Christmas last year was memorable for all the wrong reasons. We had our regular event, “Carols and Poems” in the Church Hall. For several years we’ve had fabulous singers from Bristol University, students year on year then gone. We’ve a formula that works. I recruit young poets to read Christmas poems – which is a joy. I read a few poems, have a Swindon guest and each year present a personalised poem to one of our villagers. It’s great fun.
There we were last year, bathing in the aftermath, the glory of song and rhyme until the word got about that the villagers had COVID. Most of the carol singers got it, then myself and all the young poets. As we had projected our voices in the church, we got the blame. In another century we might have been burned at the stake.
Many of the villagers are of a certain age so there was genuine concern. One cheeky bloke offered to open a book in the pub on how many would survive. So much for singing the praise of angels. Everyone had been vaccinated so there was no collateral damage.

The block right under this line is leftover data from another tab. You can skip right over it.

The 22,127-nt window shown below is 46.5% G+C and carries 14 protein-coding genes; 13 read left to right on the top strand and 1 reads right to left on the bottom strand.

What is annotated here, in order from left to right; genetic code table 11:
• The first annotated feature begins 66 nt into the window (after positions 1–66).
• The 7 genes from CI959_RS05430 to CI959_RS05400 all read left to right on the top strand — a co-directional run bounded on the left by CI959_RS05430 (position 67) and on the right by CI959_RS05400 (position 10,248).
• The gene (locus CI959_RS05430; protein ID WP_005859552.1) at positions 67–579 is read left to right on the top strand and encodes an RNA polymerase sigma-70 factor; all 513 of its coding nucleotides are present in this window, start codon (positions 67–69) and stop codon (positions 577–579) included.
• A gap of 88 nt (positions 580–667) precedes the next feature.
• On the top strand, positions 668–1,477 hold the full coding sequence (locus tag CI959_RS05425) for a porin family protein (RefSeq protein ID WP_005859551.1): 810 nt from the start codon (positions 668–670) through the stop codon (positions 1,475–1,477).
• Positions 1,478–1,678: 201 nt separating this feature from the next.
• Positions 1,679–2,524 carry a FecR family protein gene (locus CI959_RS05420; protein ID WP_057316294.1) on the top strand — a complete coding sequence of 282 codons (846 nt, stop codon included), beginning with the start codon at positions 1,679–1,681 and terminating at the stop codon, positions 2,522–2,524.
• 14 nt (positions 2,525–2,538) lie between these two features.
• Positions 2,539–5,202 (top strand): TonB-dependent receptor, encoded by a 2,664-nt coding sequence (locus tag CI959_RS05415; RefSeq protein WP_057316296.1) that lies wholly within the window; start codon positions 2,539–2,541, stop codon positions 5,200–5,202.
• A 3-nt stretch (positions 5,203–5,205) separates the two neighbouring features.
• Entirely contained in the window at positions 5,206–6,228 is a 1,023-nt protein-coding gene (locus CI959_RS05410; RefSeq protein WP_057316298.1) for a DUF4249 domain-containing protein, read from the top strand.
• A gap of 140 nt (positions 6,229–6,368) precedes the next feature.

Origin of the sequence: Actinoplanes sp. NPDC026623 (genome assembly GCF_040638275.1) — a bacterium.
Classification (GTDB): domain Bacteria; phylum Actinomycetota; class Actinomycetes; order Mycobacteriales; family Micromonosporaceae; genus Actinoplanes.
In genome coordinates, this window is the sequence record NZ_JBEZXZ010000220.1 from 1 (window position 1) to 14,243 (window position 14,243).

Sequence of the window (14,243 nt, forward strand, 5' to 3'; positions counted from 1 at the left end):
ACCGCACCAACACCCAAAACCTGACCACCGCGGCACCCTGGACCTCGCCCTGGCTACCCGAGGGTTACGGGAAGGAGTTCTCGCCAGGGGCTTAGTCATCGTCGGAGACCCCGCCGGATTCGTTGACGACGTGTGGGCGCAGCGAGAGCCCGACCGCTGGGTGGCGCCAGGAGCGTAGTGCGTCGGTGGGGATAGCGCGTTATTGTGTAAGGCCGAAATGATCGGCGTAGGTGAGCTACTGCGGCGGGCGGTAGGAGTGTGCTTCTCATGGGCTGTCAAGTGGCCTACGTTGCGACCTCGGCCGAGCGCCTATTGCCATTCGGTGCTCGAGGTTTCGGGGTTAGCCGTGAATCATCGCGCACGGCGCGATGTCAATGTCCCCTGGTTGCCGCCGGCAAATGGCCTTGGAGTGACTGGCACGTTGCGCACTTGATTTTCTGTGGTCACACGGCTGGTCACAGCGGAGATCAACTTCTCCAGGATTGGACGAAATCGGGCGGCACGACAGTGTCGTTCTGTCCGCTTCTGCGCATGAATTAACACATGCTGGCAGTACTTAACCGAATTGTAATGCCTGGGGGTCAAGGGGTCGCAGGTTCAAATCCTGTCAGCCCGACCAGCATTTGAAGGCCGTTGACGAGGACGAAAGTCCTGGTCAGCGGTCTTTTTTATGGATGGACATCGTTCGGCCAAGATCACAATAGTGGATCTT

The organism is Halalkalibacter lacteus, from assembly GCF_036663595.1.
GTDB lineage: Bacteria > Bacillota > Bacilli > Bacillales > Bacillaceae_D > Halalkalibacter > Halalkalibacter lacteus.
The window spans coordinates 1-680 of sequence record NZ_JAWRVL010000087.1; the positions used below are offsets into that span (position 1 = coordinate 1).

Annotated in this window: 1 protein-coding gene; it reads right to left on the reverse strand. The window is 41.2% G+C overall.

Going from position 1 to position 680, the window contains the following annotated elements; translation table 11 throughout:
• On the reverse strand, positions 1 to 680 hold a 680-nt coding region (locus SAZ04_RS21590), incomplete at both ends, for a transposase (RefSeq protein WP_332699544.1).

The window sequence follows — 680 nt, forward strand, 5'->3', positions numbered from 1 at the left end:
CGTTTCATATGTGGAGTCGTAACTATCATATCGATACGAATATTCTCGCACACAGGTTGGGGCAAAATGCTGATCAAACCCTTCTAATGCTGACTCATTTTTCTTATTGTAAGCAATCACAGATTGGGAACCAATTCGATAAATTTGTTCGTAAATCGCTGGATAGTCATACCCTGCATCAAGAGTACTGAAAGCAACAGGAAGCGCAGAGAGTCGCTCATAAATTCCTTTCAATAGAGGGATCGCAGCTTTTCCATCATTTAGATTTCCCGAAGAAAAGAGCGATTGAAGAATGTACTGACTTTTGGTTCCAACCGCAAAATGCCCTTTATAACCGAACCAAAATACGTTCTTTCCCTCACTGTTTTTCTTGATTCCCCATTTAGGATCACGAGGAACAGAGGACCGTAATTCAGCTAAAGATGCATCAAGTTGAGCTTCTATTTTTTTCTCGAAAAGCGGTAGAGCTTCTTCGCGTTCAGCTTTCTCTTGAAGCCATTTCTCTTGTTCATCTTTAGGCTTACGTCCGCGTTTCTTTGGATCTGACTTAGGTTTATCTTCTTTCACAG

We’ll be back again on Friday, 16th December, 7:30pm. This time with open windows, and a promise that the carol singers will be facing the back wall.
I’ve been researching African poems and came across a fabulous Christmas carol, “Sizalelwe Indodana.” Listen on YouTube. This African poem made me laugh:
The sound of “Merry Christmas”
Drifts all around this day,
Music on the radio,
The same songs always play.
“White Christmas” makes me giggle
As the sun rays dance about,
The whitest clouds drift lazily
Where the children play and shout.
Africa in summer pride
The golden sun aloft
White frosting on the Christmas cake
The impact completely lost.